With Run Run Shaw now at the reigns, the Tianyi Film Company would rise from its literal ashes to become the all-conquering beast known as the Shaw Brothers Studios. It would start simply enough. After the war, the Chinese government banned any of their films from being sold overseas. This was done as a way to keep prying eyes from getting an insight into the new communist regime and it was also done to punish those who had left the homeland and settled elsewhere after the fighting was over. Seeing a huge gap in the market, the Shaw Brothers were eager to capitalize and started shifting as much of their product abroad as they could. They got away with this by being based in Hong Kong, which was then under British rule, as well as the part of Shanghai that was under International law. This meant that the Chinese government could not touch them and the money started to roll in. They also started knocking out period dramas as and when the market desired them, but their main source of income was in the Wuxia and Kung Fu genres that the company would come to symbolize.

I could give you a blow by blow account of every single Martial Arts film that the Shaw Brothers Studios released here, but as they released over 1,000 of the bloody things, I neither have space in this article or time left on this planet to do so. We could also spend the next 15 years or more arguing about what the first Shaw Brothers Kung Fu movie actually was, as opinions vary here as well, but instead of doing any of that, I’ll just give you a quick rundown of what you really need to watch if you’re new to this company.

Come Drink With Me, Flying Guillotine, Five Deadly Venoms, The 36th Chamber Of Shaolin, Legendary Weapons Of China—these five are the perfect jumping-off point for anyone reading this that hasn’t yet dipped their toe into the vast library of Shaw Brothers Kung Fu. Each one brings something different to the table, but at the same time, they all feel very familiar, which is down to the influence that Run Run and his brothers had not only on the genre but on the industry itself.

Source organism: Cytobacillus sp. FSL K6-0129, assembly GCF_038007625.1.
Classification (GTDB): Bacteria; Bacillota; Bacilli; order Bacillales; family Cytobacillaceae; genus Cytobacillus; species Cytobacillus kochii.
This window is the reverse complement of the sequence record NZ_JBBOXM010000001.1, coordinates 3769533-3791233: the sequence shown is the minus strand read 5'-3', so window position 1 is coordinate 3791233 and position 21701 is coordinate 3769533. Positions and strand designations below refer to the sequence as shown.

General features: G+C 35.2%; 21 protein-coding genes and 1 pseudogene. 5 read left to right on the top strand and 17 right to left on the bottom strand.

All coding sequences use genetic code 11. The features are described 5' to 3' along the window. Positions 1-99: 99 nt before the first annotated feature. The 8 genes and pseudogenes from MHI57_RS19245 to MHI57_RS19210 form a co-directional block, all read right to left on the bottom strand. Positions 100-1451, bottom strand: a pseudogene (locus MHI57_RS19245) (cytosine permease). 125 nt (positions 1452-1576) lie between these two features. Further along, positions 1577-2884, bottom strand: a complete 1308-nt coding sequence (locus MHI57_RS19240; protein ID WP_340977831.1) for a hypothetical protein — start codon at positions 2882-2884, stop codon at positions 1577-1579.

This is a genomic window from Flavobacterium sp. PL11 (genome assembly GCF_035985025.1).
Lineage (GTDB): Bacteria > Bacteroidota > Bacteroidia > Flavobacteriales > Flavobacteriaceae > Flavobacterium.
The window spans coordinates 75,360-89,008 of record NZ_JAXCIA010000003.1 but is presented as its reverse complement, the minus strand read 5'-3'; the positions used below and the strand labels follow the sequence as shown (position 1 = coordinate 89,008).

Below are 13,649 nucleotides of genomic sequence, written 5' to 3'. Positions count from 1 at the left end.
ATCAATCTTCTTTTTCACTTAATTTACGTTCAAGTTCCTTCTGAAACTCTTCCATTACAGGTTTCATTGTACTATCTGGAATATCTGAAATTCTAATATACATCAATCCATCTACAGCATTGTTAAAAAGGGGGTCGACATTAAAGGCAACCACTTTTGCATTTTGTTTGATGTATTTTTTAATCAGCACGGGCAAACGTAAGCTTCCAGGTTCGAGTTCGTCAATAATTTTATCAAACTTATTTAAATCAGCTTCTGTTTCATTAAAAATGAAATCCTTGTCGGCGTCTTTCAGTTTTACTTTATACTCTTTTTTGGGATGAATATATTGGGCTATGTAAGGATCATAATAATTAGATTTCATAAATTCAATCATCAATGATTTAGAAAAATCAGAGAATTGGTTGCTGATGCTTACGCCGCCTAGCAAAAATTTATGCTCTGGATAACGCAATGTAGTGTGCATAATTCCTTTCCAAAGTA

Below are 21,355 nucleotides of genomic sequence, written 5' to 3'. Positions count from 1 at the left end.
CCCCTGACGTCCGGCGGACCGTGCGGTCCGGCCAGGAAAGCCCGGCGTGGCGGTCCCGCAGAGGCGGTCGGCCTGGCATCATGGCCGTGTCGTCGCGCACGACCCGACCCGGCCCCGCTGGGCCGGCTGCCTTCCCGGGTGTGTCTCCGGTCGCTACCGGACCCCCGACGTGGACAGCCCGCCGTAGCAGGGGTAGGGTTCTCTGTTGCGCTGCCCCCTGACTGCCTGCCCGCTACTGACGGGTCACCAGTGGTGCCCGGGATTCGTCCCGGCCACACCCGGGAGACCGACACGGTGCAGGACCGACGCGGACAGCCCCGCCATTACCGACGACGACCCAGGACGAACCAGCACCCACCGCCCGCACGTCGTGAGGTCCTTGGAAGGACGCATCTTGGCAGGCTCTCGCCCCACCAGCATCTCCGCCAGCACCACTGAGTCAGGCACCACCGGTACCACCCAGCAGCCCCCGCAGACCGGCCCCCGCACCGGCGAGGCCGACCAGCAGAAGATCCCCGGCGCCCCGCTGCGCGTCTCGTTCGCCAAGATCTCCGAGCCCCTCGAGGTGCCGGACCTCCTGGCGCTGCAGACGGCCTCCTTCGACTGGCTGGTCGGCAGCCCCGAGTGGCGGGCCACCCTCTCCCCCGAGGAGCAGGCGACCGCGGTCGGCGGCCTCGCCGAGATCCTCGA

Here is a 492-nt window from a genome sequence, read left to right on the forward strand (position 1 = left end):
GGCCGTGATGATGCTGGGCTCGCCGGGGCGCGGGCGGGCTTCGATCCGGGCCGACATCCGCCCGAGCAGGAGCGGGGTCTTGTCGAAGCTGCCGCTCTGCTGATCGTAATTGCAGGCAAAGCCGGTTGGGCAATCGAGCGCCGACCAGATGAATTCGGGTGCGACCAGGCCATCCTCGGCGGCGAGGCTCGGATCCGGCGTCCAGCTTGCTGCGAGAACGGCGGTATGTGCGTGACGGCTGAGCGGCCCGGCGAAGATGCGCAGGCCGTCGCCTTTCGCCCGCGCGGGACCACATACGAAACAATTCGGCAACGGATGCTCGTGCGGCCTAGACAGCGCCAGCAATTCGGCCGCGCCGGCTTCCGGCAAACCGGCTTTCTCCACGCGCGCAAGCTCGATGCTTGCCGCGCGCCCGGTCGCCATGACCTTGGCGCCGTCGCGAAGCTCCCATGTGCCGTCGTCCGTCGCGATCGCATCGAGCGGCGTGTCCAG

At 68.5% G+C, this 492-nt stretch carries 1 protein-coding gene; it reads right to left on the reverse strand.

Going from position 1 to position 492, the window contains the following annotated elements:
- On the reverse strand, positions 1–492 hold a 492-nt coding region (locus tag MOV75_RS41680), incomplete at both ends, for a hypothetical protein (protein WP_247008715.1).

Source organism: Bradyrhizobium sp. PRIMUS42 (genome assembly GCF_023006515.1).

The brothers were shrewd enough to figure out early that the best way of getting the greatest talent working on your pictures was by tying them down to a contract, in the similar vein that Hollywood did during its heyday. This meant directors such as Chang Cheh (One-Armed Swordsman) and Lau Kar-leung (The Eight Diagram Pole Fighterwould not only learn their trade under the watchful eyes of the studio but would also go on to produce some of its best work. But it wasn’t just directors who got this treatment. The list of actors and actresses that worked under the Shaw banner over the years is mindblowing and is just as responsible for their huge success as anything else. Jimmy Wang Yu, Gordon Liu, Cheng Pei-pei, Shih Szu, all these and many, many more cut their teeth within the Shaw Brothers system and it was this combination of acting talent, directorial genius, and brilliant business minds that would push Shaw Brothers Studio into the Kung Fu Hall of Fame.

A shot from Disciples of the 36th Chamber that shows Gorden Liu training three disciples in the Shaolin way.

They say that nothing lasts forever, but the Shaw Brothers Studios gave it a damn good go. They saw off fierce competition from rival companies over the years and even found themselves investing in other films, such as Blade Runner, when the 1980s came around. Yet, by 1985, Run Run Shaw had had enough. Tired of competing with Golden Harvest (who I will be looking at in Part 3 of this series) and fed up with piracy eating into his profits, he closed down Shaw Brothers films and focused instead on the TV branch of his media empire. And though they would raise their head above the parapet during the ’90s and into the early 2000s to make a few films here and there, never again would they reach the dizzying heights they’d achieved when they ruled the Kung Fu world.

As for the brothers themselves, time waits for no man, no matter how successful. Runde Shaw would pass in 1973, two years before his elder brother Runje, at the age of 75. This would be followed in 1985 by Runme Shaw’s death at the age of 85 and, considering how close Run Run was to his brother, may very well have been the catalyst to the surviving Shaw Brother pulling out of the film industry altogether. As for Run Run Shaw himself, well, he would live to the ripe old age of 106, finally shuffling off this mortal coil in 2014, leaving behind a legacy that will never be seen again. The Shaw Brothers are Kung Fu movies and no matter how many people may have imitated their style or tried to follow in their footsteps, their 60-year dominance of the industry will never be bettered.

Neil Gray

Written by Neil Gray

Neil Gray is the host of The Old Metal Bar-Steward podcast.